14th June, 2004

The Monthly Style Magazine - R.I.P

The state of magazine publishing in the UK is in serious limbo. People simply do not need to pay four quid a month to find out what’s going on - not now we have the web at our fingertips.

magazine covers

In the past month, one of our major clients, Swinstead Publishing, went out of business. It was a huge shock to all concerned, particularly the readers of Jockey Slut and Sleaze. Recently former style-bible The Face went the same way, and many more look like joining them in the great trash bin in the sky. Is it the end of the magazine era?

Others such as Bang, X-Ray and Muzik have also hit the shredder recently. Even porno mags are finding it difficult (I’m reliably informed) to compete with the growth of web-based content.

It all makes sense though. Editors have been insulting our intelligence for some years, with a multitude of lame attempts to keep us interested. “The 100 albums you must own!”, “This year’s must-have hat” and “The Vines are the best band ever/Oh, we meant The Strokes/No, The Libertines - Oh, we’re too confused”. Who are these people trying to fool, and who dare dictate to me which records I own?

Style mags are tat!

The demise of Swinstead Publishing was a big shock to us. We’d been steadily building a complex website for their flagship publication Jockey Slut for a few months. We discovered that Swinstead had hit the fan at the same time as their staff, creditors and clients. However, it soon began to make sense - the fickle world of publishing has it’s victims, and we’d been aware of the decline and eventual expulsion of The Face. If that could die, no mag was safe.

Style magazines as we like to label them, are mostly average tat. They’re bloody expensive, appeal to a broad range of fools and a small range of specialists. They fill a weird gap between targeted publications and porn (itself obviously targeted, but definitely out there on it’s own shelf, as it were). The public have grown tired of the format, bored of the content and annoyed at the prices. It’s not strictly a reaction to the popularity of the internet.

I’d rather buy a Guinness (or two)

Still, I personally don’t buy magazines any more. I can get two pints of Guinness for the price of a style mag, and there the argument ends for me. I can trawl the internet for any nugget of tat I might need in a fraction of the time, and chances are what I find will be bang up to date. Freedom from copy deadlines and the static page means the web can never be threatened by the magazine format. I might be persuaded to buy a mag for a train journey, but that’s about it. Why would I need it?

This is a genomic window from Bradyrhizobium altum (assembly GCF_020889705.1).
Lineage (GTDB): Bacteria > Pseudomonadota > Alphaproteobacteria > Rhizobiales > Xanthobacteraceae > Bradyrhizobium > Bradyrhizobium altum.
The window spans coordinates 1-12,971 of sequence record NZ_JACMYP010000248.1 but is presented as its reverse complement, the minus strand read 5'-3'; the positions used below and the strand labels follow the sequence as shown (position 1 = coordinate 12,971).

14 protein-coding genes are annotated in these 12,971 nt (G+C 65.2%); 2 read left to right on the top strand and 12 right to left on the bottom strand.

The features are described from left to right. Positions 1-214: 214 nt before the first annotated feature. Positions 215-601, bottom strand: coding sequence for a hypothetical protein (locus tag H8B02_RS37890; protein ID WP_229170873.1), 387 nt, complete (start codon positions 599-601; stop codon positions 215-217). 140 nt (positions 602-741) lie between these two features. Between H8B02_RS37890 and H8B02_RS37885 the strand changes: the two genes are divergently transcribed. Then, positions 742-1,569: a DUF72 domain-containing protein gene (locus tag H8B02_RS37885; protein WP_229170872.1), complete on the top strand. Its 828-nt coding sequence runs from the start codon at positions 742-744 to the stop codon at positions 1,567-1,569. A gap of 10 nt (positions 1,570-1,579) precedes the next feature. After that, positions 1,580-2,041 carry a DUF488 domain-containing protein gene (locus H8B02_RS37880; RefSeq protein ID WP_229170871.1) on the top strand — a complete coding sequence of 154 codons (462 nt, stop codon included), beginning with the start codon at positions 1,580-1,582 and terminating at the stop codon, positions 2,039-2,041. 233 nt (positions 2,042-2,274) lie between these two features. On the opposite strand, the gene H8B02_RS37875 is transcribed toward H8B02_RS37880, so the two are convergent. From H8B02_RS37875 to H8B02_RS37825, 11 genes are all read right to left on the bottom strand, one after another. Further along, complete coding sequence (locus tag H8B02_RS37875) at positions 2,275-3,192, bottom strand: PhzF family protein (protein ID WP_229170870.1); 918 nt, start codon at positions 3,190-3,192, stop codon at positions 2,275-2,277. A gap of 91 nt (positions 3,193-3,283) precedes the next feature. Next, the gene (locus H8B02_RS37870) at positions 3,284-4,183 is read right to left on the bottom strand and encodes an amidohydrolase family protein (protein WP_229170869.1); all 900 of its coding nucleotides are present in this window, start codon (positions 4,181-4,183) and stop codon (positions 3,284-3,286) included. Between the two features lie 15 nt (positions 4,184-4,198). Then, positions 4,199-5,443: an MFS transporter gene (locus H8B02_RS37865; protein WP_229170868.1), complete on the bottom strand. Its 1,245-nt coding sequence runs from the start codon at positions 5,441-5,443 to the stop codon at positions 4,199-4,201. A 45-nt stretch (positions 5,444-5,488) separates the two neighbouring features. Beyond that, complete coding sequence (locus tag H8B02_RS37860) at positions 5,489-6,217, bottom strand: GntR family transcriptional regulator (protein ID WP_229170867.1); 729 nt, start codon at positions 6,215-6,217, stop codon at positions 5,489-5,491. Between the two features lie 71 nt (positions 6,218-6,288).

In the final weeks of Jockey Slut, the editorial team were frantically looking to new methods of attracting readers. Their brainstorming was relentless, but so often they were taking the right approach. Their aim was to strategically link the magazine to the website and vice-versa. One was only half of the full picture. Live streaming on the site, but accessible via codes found in the magazine, and no duplication of magazine content on the site. Sure, they were making readers go out and buy the physical Jockey Slut, but still they were exploring the web as a new medium - taking it slowly, and building towards a coherent, accessible, communal site that would have enabled them to eventually phase out the magazine and it’s high overheads. Sadly for the Jockey Slut team, they were not given enough time to implement their ideas fully.

So, how many more UK magazines are gonna fall by the wayside? Now is the time for publishers and editorial teams to really look at using the web as the next stepping stone. Sure, many have already paid out for flashy, multi-coloured websites that loop the loop and do somersaults, but how many actually involve their online readership? How many work both ways between reader and writer? How many simply echo the content of the magazine? How many are stale? How many have no web presence at all?

The difference between print and web

The magazines that successfully transfer to the web and increase readership (and relevance) will be very few. The approach to such a step is casual, and seems to be much more about look and feel than functionality. In my experience, as soon as an editor realises that the web is an opportunity to do something different to the printed approach, the chances of success dramatically increase. Sadly, many are determined to merely replicate their magazines online. This is a pointless exercise.

However, there may be a silver lining to this debate. UK magazines may well be going down the toilet, but at least there’s the possibility that Hello! and OK! may go with them. Fingers crossed…

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